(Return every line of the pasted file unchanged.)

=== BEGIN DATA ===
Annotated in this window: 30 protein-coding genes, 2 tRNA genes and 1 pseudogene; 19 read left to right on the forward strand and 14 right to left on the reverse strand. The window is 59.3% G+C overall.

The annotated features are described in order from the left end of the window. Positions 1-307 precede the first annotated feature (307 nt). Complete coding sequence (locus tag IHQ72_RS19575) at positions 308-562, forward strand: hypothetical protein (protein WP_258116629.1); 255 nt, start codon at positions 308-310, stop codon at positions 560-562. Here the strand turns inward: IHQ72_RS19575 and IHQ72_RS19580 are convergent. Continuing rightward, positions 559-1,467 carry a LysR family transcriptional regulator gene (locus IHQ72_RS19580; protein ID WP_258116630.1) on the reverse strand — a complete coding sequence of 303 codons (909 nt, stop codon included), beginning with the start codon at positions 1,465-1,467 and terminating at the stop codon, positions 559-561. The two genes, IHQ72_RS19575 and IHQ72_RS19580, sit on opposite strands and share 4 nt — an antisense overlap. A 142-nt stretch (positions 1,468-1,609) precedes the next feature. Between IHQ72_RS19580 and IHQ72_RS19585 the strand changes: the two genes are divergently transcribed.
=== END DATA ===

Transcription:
Annotated in this window: 30 protein-coding genes, 2 tRNA genes and 1 pseudogene; 19 read left to right on the forward strand and 14 right to left on the reverse strand. The window is 59.3% G+C overall.

The annotated features are described in order from the left end of the window. Positions 1-307 precede the first annotated feature (307 nt). Complete coding sequence (locus tag IHQ72_RS19575) at positions 308-562, forward strand: hypothetical protein (protein WP_258116629.1); 255 nt, start codon at positions 308-310, stop codon at positions 560-562. Here the strand turns inward: IHQ72_RS19575 and IHQ72_RS19580 are convergent. Continuing rightward, positions 559-1,467 carry a LysR family transcriptional regulator gene (locus IHQ72_RS19580; protein ID WP_258116630.1) on the reverse strand — a complete coding sequence of 303 codons (909 nt, stop codon included), beginning with the start codon at positions 1,465-1,467 and terminating at the stop codon, positions 559-561. The two genes, IHQ72_RS19575 and IHQ72_RS19580, sit on opposite strands and share 4 nt — an antisense overlap. A 142-nt stretch (positions 1,468-1,609) precedes the next feature. Between IHQ72_RS19580 and IHQ72_RS19585 the strand changes: the two genes are divergently transcribed.